‘tears in a woman may invoke brain pain in men. The male brain registers helplessness in the face of pain and such a moment can be extremely difficult for them to tolerate. ..nearly impossible for him to bear because when he saw her in pain he felt powerless to do anything about it’
The mood swings of adolescence and the menopause are clearly explained and normalised, this is not women going mad or not functioning ‘properly’, this is women being women.
So it seems to be that hormones are a feminist issue!
For me it has been mind-blowing. So much of what I have felt judged for in the past (being too emotional, too worried about the kids, too sensitive, not ambitious enough, not committed to work enough) is just biology. I am a woman and I do want to see my kids, I don’t want to compete all the time, I don’t like conflict, relationships do matter to me and so do emotions.
The paradigm us women of the 70s and 80s grew up with was that we could be more like men if only we could overcome our conditioning. We could compete in the work place, we could work 4 weeks a month and feel and perform the same in every week on every day when of course we are affected by our hormones.
It turns out that the vision of success we have been aspiring too as one which does not suit us women at all, it goes against our very biology.
So maybe the next step for gender equality are moves such as that taken by this company which has introduced a period friendly policy which acknowledges the different energy levels of female staff.
We give women time off work when they are pregnant, what about during the menopause? I remember one female colleague shrieking down the corridor at another colleague, in front of 100s of kids. At the time I had no sympathy for her behaviour. Now, whilst I don’t condone the behaviour, I do understand that she was probably menopausal with furies that come out of nowhere.
The book also challenges what it means to fall in love. We all know that falling in love can lead to babies, especially when we reach our 20s building in urgency into our mid to late thirties and beyond. However, it turns out our hormones are at this stage more interested in getting us pregnant than helping us fall for Mr Right. The book spells out so clearly that we fall for hot guys because the more we fancy them, the more sex we have, the stronger our orgasms, the more sperm we suck through the cervix, the more likely we are to conceive. However, these may not be the best men to help us raise children as what we need from them is compatibility, shared values and commitment.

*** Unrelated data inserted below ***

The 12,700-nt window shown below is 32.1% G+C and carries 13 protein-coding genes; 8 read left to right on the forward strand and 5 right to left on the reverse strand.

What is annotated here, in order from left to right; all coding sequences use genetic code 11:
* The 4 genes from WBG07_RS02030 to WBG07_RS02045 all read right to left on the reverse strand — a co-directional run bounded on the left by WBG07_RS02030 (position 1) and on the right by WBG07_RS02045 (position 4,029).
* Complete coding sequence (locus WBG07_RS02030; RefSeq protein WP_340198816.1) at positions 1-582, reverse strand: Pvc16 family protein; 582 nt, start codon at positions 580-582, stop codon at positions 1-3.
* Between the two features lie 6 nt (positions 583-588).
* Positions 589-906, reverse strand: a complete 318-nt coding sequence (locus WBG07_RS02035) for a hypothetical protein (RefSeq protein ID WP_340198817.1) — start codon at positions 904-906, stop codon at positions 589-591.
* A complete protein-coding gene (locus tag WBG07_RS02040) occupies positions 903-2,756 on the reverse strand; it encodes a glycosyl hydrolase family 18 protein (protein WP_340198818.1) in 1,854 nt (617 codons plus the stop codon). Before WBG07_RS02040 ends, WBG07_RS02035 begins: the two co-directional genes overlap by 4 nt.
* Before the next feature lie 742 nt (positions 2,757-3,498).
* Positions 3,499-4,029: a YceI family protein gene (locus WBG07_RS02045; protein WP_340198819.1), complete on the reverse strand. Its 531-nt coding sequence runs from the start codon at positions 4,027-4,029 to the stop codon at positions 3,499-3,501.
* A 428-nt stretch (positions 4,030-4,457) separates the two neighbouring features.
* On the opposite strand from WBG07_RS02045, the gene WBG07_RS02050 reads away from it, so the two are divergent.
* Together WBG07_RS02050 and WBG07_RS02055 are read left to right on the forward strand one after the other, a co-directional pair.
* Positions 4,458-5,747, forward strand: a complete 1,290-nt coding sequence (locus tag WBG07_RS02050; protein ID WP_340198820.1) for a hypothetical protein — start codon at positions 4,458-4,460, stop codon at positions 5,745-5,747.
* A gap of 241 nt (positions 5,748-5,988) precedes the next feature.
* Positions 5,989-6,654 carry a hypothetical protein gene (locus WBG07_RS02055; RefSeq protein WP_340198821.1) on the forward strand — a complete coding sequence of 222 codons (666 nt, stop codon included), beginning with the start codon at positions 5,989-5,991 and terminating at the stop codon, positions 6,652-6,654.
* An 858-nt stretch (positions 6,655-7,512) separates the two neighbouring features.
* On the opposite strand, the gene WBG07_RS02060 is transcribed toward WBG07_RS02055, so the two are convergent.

How radically different would the world look if it was structured on female biology?
If you’re not lucky enough to find Mr Right, great sex with the guy you fancy to conceive, then find the nice guy to help raise them.
Time off for hormones.
More part time working to allow for childcare and also for women to do each other’s child care.
Less labeling of women with PMT as being ‘moody’ or awkward but a curiosity about what the woman perceives at this time and the importance of that.
Would this be a bad thing? Already marriages are breaking down and men who are not the fathers are doing a great job of helping raise kids so maybe we should just cut the stigma of a failed marriage which should have just been a hot affair for the 30 something year old woman with her reproductive hormones pounding. Women struggle back to work after having kids only to go off with stress or leave.
It seems to me that there needed to be the pendulum swing of the 60s where women fought for equal rights; it had to happen and we have all benefited from it. But we took equal rights on male terms and it just doesn’t work for our kids, our bodies, our relationships or us.
Now I think we need to own that we are women, we do feel and think differently from men and that is not wrong or bad…just different and so we need working practices which support that, relationships which value it, and most importantly, we need to understand our own bodies and how they guide and influence us through our lives.